Kentucky Covid-19 Update for Week Ending 12/12/20.

Last week was a pivotal one for Kentucky’s Covid-19 epidemic as we enter the winter holiday season. As of yesterday, indoor restrictions for bars and restaurants were lifted following a week when new case counts and hospital utilization remained high. The softening of restrictions was justified in part by a decline in the published Covid-19 Test Rate, but likely was also influenced by social, political, legal, and economic pressures. While it is conceivable that we are entering a period of “plateau,” I believe we need a few more days of case accounting to be totally confident that we have left the exponential growth tangent we were on.  Even so, a daily accumulation of over 3000 new cases, 20 deaths, and record (if not saturated) hospital, ICU, and ventilator utilization does not seem to me to be a place where we should be satisfied. Most of the rest of the country expects things to get a lot worse than they are now. The new availability of vaccines is great news, but for months to come, we must rely on traditional public health measures.

I have updated KHPI’s on-line portfolio of epidemic data visualizations, including a few new ones included below. My attendant comments outline the basis for my understanding of Kentucky’s current epidemic profile.

New Cases: Daily and 14-Day Averages.
As discussed at length everywhere, the practical reality of epidemic data collecting causes large daily swings in reported cases and deaths over any given week both nationally and in Kentucky. When major holidays (like Thanksgiving) add to the disruptions of the weekends, huge swings in virtually all reported case data occurs. Over the last three weeks, reports of new daily cases on Kentucky have doubled or more from one day to the next. Even a 7-Day average of counts has not resolved this volatility.  In the figure below, I added a 14-Day Average marker to the histogram of daily new case counts. I would not predict where we are going from here. Sunday’s and Monday’s counts will not resolve the issue as those days have the lowest counts of the week.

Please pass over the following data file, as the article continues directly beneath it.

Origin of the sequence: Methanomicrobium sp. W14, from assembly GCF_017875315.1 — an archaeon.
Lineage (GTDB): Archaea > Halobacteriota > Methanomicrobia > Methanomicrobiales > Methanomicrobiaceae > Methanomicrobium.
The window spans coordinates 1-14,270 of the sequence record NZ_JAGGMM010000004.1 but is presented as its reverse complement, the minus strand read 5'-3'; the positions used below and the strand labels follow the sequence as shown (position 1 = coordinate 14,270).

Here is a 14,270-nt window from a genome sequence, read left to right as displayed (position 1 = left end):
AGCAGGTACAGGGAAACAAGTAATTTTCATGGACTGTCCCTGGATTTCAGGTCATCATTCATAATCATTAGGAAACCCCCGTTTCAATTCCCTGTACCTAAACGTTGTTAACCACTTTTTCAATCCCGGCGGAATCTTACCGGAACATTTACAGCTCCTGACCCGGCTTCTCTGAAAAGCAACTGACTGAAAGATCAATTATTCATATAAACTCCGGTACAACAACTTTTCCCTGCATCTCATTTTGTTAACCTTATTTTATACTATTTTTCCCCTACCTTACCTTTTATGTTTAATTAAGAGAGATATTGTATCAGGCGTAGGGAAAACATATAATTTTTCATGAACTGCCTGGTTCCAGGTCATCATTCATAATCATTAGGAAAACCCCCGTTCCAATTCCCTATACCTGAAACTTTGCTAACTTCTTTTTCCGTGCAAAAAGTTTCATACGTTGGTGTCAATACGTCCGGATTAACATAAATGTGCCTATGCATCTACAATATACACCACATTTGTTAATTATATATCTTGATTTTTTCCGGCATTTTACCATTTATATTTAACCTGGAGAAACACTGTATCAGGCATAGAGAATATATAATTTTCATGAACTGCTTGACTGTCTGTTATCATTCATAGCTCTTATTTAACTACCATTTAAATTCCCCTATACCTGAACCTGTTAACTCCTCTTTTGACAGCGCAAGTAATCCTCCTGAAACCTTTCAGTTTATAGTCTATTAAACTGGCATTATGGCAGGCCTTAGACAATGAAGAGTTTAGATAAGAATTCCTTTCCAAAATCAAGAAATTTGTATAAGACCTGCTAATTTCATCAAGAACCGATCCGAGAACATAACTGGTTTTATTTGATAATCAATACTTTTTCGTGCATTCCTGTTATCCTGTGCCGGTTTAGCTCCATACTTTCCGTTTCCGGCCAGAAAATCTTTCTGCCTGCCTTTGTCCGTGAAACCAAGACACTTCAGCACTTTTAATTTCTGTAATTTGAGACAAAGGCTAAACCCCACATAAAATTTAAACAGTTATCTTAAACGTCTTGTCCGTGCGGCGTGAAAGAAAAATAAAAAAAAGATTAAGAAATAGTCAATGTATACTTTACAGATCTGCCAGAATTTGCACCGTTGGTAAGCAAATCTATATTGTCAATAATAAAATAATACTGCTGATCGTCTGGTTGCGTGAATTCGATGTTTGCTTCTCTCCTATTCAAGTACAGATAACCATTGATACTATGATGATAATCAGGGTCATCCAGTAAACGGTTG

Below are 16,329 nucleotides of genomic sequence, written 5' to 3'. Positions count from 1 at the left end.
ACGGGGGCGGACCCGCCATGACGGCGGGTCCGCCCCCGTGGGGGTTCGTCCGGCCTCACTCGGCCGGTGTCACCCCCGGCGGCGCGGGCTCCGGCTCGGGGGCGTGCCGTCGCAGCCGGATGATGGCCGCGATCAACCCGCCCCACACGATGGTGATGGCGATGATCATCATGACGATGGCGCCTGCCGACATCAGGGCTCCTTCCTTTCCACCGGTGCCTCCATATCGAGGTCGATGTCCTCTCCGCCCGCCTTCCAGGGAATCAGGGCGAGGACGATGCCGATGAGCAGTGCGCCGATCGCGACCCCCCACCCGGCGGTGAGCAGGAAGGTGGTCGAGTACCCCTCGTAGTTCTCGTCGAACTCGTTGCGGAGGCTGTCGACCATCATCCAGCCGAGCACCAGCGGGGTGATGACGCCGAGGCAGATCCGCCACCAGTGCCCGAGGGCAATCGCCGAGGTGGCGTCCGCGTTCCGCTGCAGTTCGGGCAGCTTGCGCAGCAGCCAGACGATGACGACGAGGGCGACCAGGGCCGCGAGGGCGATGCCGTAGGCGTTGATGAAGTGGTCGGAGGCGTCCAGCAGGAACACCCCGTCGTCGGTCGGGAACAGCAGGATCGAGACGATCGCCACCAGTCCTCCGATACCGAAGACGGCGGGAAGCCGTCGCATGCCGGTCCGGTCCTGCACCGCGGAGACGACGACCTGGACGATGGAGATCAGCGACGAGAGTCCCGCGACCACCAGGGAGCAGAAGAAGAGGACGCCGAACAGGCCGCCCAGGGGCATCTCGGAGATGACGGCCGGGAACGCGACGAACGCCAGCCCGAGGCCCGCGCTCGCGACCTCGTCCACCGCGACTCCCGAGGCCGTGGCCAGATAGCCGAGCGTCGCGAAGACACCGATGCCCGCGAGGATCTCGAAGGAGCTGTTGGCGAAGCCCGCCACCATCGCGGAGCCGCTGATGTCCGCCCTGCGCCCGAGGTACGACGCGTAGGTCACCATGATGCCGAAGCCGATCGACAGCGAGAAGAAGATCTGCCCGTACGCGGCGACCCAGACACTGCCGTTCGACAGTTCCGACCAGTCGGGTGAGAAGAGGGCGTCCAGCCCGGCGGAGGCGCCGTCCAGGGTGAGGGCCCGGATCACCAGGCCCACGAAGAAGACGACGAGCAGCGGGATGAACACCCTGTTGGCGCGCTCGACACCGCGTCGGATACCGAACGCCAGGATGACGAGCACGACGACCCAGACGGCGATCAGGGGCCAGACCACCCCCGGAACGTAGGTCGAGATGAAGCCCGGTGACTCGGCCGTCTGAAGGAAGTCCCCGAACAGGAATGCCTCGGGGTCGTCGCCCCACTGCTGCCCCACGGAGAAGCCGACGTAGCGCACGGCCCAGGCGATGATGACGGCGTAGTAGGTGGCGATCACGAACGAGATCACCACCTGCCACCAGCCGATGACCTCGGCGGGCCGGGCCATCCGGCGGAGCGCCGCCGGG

Number of daily new Covid-19 cases with 14-Day Average marker.

While the number of reported new cases last week was lower than the proceeding week, that drop is certainly due to delayed reporting of cases acquired during Thanksgiving week. 

New Covid-19 cases per week. Kentucky as of 12-12-20.
Continue reading “Kentucky Covid-19 Update for Week Ending 12/12/20.”

Kentucky Among States With Fastest Growth of Covid-19.

I updated the data visualizations on KHPI’s Tableau Public Website with Kentucky’s Covid-Tracking numbers as of the end last week (Saturday December 5).  It was once again not a good week. Three of the seven days had the highest daily case-counts of the entire epidemic. The Seven- and Fourteen-Day rolling averages of new cases also reached new highs with the 7-Day average surging past the 14-Day one indicating accelerating growth.  Weekly new cases at 23,883 leapfrogged to a new record high that was 31% higher than the previous week.  Hospitalizations remained high amid increasing concerns of limiting pressures on staff and beds.  Along with these other objective measures of epidemic expansion, weekly deaths increased to 177,  or 74% higher than the previous week.   Total deaths in Kentucky have been increasing exponentially– more sharply so in recent weeks.  At the current rate of increase, total deaths are doubling every 10-11 weeks. Even at the present rate, we could see 3000 aggregate deaths by mid-January. Expectations are that due to the arrival of winter’s indoor weather and its holidays, deaths will accrue even faster.  We are yet two weeks past Thanksgiving Day and have not yet seen the full impact of that holiday week on on cases, hospitalizations or deaths.  In my opinion, these numbers do not suggest that we have controlled our Kentucky epidemic nor to show that have reached a new (acceptable?) plateau. It will take weeks to be able to make such claims.